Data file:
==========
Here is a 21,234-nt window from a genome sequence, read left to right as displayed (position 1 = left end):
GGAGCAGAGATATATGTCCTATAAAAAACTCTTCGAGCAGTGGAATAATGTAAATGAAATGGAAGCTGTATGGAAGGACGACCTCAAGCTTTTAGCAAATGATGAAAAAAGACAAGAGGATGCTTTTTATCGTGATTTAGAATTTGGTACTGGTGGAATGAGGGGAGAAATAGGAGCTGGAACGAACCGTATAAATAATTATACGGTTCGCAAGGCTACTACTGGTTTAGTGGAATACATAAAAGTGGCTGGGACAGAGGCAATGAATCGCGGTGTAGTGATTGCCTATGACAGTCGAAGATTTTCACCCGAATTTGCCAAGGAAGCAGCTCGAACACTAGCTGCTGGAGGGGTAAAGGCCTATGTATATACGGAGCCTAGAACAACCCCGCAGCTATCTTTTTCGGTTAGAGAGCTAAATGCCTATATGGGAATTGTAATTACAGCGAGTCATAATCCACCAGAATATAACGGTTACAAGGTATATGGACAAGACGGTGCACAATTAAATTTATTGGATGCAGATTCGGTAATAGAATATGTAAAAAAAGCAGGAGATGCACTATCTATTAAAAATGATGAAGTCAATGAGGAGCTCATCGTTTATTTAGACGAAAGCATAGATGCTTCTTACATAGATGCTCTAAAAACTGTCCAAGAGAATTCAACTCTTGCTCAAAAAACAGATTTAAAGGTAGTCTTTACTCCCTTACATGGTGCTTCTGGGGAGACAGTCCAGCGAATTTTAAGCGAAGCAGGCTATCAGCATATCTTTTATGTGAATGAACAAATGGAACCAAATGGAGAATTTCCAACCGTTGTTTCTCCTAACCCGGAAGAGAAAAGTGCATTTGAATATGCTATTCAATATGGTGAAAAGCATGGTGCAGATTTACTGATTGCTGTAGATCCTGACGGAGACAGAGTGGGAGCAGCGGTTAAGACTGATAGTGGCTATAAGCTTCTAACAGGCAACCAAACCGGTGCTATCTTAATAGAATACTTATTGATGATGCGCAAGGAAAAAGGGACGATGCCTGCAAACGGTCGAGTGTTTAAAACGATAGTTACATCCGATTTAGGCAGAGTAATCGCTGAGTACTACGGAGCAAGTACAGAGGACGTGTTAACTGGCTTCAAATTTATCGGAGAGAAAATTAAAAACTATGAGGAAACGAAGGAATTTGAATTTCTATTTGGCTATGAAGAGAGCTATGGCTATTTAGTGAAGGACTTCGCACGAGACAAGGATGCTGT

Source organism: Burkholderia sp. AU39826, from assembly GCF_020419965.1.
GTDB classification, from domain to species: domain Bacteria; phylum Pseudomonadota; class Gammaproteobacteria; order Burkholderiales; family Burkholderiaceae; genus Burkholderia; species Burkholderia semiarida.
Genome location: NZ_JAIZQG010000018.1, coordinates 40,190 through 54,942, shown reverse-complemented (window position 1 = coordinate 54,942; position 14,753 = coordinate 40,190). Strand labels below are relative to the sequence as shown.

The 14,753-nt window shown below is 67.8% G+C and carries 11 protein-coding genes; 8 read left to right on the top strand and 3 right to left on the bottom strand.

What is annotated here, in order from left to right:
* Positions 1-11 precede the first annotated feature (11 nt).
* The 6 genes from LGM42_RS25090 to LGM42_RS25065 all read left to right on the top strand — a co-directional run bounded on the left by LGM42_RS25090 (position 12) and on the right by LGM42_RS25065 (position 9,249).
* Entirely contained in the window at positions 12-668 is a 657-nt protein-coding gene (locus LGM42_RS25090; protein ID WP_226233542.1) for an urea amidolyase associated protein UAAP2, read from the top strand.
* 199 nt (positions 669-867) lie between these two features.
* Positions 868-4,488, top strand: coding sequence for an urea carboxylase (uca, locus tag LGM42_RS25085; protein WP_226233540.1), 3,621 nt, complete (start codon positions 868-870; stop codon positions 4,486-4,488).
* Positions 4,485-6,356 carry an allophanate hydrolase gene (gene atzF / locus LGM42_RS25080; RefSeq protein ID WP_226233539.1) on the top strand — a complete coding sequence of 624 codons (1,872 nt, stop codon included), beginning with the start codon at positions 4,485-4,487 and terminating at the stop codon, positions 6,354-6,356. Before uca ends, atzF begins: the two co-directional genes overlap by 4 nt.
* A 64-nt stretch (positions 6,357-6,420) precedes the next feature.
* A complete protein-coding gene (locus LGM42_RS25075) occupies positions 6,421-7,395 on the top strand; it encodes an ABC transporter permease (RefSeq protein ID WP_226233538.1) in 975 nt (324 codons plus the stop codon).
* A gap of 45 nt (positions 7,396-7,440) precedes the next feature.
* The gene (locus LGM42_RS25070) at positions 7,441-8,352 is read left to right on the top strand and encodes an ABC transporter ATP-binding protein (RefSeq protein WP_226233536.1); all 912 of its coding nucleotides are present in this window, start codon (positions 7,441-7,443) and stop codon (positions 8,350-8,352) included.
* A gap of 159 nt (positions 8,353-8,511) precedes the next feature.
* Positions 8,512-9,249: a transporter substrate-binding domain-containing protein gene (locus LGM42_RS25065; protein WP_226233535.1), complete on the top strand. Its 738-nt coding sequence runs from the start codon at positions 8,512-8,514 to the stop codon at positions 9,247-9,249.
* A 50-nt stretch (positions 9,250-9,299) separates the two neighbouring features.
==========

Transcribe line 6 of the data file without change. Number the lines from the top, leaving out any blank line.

The 14,753-nt window shown below is 67.8% G+C and carries 11 protein-coding genes; 8 read left to right on the top strand and 3 right to left on the bottom strand.